The Funding for Lending Scheme and the slight relaxation on capital requirements from the FSA may help to improve lending and any recovery in the UK but there are many more factors holding back economic recovery.
The first major force holding back recovery is the rate of deleveraging in the banking and household sector.
Banks have been quick to reduce leverage and to increase the amount of capital they hold against loans.
The impending Basel III rules and concern about exposure to further risks have driven banks towards a more conservative position. Likewise, households are uncertain about their future and worried about the outlook for employment and indeed the housing market.
The rational response to this level of uncertainty is to reduce borrowing and spending and to wait until there is greater economic stability.
The second obstacle to lending growth is the additional regulatory burden placed on lenders and banks.
Not only have banks got to build up their capital positions to meet the impending Basel III requirements but they are also expected to build additional buffers of capital to cope with whatever shocks may hit them in the next few years.
One of the biggest risks relates to the exposure to the Euro area and what this may mean for the performance of any direct or indirect lending in this area.
The need to comply with tighter rules on business conduct have resulted in many lenders being very reluctant to extend finance to the most vulnerable and credit starved groups in our society. This is evidenced by the rapid growth in loans in the payday sector in recent years.
Over 1 million customers have used payday lenders for short-term loans rather than using bank overdrafts or credit card cash facilities.
The third inhibitor to recovery is the absence of funding for some lenders. Many lenders are heavily dependent on the retail savings market. This market has very limited growth due to record low interest rates and intense competition from the mutual sector and new entrants.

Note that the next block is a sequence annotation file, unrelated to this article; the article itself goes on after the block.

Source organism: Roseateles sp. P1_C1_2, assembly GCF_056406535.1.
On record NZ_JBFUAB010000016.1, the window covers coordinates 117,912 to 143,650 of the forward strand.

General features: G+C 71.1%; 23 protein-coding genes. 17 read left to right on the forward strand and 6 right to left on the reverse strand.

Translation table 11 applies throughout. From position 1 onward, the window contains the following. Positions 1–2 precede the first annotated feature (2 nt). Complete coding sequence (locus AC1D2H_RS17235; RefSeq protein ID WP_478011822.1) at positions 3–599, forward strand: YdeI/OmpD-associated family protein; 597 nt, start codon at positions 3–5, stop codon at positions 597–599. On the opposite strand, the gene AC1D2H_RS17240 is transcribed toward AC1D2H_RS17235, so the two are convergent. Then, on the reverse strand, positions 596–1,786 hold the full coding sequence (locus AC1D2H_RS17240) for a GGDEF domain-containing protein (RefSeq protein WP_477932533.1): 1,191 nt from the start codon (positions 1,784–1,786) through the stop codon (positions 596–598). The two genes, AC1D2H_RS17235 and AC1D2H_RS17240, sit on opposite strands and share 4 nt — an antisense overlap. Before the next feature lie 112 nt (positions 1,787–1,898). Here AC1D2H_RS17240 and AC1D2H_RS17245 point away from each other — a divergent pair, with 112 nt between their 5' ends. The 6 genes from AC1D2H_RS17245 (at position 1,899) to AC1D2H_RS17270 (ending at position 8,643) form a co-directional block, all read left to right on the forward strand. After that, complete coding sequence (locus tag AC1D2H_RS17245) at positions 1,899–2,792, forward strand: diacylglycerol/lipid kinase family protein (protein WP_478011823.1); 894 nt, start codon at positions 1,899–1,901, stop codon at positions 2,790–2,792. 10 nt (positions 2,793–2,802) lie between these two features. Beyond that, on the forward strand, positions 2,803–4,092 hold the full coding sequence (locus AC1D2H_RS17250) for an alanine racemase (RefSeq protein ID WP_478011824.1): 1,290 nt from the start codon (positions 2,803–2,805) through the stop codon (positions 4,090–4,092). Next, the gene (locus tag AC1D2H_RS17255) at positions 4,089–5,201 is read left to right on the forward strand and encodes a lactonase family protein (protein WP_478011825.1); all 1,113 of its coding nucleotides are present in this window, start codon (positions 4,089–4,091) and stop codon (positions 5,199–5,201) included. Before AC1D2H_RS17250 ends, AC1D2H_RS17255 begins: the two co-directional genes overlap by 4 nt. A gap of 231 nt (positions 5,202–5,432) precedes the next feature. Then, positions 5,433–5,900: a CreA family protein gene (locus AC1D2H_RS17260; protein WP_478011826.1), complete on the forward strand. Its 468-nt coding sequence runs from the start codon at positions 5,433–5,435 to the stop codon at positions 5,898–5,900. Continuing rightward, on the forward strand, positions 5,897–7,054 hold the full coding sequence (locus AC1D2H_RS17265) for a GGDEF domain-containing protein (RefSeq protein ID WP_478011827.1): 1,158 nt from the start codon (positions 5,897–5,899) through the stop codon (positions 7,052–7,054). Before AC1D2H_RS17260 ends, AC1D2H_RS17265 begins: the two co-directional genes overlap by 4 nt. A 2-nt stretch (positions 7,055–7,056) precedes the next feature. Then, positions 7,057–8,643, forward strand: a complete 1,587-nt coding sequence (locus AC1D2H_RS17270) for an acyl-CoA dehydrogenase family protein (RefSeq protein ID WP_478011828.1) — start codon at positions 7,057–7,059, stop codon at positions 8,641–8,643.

The wholesale markets remain closed to many lenders as their credit ratings make this an expensive place to raise funding. The government funding for lending scheme is a welcome new source of funding to many lenders.
But it remains to be seen how much of the estimated £80bn of funding actually makes it to the household sector.
Some lenders have decided not to take part in the scheme and this has probably limited to the overall funding to nearer £60bn and once allowance is made for banks reducing existing expensive debt the net impact may be nearer £50bn or less.
This £50bn may help the mortgage sector but it is equally likely to go to the SME or small corporate sector where returns and overall debt levels may look more attractive.
The most worrying issue of all is the obvious panic that is emanating from the government and regulators alike. The assumed global and UK economic recovery that underlined the government deficit reduction strategy has not occurred and the IMF is talking about a Plan B if recovery falters.
We also have the FSA chairman talking about the need for innovation to help support growth and other officials talking about a more flexible adoption of new capital rules in the short-term. On balance, 2013 looks like being an extremely difficult year for the UK and the mortgage market.